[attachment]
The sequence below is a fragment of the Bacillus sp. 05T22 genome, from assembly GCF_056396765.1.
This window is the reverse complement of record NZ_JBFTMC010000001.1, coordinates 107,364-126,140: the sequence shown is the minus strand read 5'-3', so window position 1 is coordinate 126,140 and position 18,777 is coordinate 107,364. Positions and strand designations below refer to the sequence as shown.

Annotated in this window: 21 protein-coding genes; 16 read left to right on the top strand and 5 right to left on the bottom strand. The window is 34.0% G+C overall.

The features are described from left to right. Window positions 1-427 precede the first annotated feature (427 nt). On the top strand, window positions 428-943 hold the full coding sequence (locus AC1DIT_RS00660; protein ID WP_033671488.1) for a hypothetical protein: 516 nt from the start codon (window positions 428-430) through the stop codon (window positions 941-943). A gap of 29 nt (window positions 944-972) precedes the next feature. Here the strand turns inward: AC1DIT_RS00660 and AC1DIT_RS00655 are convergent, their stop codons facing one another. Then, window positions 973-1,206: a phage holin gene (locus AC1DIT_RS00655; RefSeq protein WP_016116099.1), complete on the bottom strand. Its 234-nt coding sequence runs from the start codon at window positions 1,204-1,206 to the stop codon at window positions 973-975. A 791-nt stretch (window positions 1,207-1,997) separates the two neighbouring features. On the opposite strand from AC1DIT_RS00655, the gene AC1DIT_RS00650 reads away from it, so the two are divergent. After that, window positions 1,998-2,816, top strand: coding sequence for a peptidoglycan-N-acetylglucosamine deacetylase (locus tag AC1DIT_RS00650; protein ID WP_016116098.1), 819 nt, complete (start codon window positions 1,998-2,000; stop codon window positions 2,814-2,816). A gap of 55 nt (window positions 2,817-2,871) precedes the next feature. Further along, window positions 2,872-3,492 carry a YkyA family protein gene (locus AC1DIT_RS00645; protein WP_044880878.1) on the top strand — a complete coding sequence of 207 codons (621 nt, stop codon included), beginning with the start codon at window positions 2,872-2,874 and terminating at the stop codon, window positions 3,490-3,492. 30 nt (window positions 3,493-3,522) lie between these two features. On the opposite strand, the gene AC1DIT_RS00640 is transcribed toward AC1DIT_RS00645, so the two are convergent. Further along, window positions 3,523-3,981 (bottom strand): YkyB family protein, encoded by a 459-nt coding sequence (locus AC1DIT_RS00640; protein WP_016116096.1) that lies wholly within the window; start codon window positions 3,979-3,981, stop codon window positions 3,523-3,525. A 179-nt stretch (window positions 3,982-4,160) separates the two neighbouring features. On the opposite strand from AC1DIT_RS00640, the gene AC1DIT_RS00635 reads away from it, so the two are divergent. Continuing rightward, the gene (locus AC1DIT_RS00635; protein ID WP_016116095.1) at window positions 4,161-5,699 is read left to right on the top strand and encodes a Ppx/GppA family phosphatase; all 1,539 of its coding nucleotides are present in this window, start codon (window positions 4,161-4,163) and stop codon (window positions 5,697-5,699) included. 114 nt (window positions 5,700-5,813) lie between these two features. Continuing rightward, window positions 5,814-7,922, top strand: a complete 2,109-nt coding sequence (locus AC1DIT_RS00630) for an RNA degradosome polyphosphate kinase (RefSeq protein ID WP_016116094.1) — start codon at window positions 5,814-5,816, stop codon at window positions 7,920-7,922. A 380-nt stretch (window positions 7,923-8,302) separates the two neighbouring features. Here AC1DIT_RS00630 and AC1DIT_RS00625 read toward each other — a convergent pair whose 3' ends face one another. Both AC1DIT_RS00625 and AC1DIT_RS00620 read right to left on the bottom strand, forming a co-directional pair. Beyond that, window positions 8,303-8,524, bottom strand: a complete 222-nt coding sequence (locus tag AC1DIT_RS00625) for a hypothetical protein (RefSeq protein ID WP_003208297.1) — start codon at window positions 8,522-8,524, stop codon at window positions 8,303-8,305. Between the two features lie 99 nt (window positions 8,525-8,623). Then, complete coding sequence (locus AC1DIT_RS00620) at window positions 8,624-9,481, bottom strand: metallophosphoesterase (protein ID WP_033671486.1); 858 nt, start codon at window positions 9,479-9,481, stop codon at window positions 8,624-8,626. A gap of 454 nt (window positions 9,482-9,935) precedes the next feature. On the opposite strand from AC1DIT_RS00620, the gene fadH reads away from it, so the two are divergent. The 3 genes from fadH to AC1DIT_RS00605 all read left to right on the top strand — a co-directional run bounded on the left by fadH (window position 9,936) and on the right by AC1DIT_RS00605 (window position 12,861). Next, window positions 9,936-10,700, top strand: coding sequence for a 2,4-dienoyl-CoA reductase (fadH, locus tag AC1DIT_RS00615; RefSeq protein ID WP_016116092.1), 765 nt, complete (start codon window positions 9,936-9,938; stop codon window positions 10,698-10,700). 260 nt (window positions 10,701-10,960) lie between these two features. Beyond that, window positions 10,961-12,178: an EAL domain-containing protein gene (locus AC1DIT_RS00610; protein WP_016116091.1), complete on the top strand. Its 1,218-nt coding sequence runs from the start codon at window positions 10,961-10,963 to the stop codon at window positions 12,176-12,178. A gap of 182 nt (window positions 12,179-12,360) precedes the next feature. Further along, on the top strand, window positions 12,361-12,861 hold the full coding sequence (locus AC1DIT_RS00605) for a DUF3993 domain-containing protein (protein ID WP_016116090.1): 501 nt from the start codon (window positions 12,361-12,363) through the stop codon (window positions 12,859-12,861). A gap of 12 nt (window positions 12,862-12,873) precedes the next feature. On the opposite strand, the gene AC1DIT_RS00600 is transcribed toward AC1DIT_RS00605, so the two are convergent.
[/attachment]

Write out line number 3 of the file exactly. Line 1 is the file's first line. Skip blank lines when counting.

Annotated in this window: 21 protein-coding genes; 16 read left to right on the top strand and 5 right to left on the bottom strand. The window is 34.0% G+C overall.